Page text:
A Brief History of Pulled Thread Work + Stitch Tutorial
Whitework Poppy

A Brief History of Pulled Thread Work + Stitch Tutorial


So today I wanted to look at a brief history of Pulled Thread work and also include a free stitch tutorial that has been taken from my Whitework Brooch kit (as seen below) so you can have a go yourself.

Early examples of Pulled Thread work from Arabic countries filtered through to the Mediterranean and North Africa which was later absorbed by Spain and Italy. The earliest examples of the European type of pulled stitch embroidery are recorded from the eleventh to the fourteenth centuries. The work appears to be derived from stitches such as counted satin stitch or cross stitch that have been tightly pulled together.

pulled thread stitch
Work in Progress example of Pulled thread work


Other examples appear from about 1600, particularly of Italian origin on evenly woven fabric in the manner of cross stitches, pulled tightly to open out the holes of the linen, covering the background but leaving the design in unworked background material. Sometimes a coloured thread was used such as a dark red, blue or green. The design would have consisted of figures, leaves, flowers, symbols, lettering or monograms.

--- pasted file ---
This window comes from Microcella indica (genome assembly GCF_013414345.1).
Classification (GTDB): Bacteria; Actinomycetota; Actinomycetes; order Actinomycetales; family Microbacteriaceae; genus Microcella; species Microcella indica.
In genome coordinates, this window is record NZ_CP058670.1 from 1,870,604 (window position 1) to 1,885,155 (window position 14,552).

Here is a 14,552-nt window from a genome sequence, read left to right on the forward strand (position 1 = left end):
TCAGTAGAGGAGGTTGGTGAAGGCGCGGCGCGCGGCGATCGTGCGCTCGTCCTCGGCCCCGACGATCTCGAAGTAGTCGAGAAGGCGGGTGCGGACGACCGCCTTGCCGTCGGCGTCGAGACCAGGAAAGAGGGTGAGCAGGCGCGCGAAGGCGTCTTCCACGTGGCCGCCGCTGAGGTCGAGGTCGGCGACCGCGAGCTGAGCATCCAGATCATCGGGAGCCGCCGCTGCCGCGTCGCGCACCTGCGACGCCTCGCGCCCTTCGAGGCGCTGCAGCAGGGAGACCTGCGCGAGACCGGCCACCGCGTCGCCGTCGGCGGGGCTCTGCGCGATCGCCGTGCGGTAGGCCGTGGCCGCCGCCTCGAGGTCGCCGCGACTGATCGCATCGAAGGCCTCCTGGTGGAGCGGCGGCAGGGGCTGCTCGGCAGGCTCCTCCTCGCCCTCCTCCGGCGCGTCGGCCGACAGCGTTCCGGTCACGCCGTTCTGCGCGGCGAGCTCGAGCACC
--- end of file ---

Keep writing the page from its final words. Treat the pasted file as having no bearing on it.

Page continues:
whitework for web
Fine Whitework poppies worked by me on my apprenticeship


Open Pulled thread work on a fine cotton muslin is sometimes confused with the buttonhole fillings of Ayrshire or punch stitches which were worked in Scotland.

Pulled thread work flourished particularly in Denmark, the German states and the Netherlands, being named Danish, Dresden or Flemish embroidery, according to the district. These countries didn’t have the wealth to bring in expensive laces so the Pulled thread work became extremely fine and this period was the heyday for a remarkably high standard in craftsmanship.


If you would like to have a go at Diagonal Cross filling used in the brooch below then click the link Diagonal Cross filling Pulled stitch

Whitework brooch


Please leave any questions or comments below.

Happy Stitching


This Post Has 2 Comments

  1. Karen

    Thank you Sara! I am just now taking the online whitework class from RSN and am loving it! Sadly, I wish I lived closer but am in the US and will be content with your information and online learning. Your work is beautiful.

    1. Sara Rickards

      Thank you Karen, I am so glad you are enjoying the whitework, it’s a lovely project. Keep your eyes peeled because we might be back in the states next year.

Comments are closed.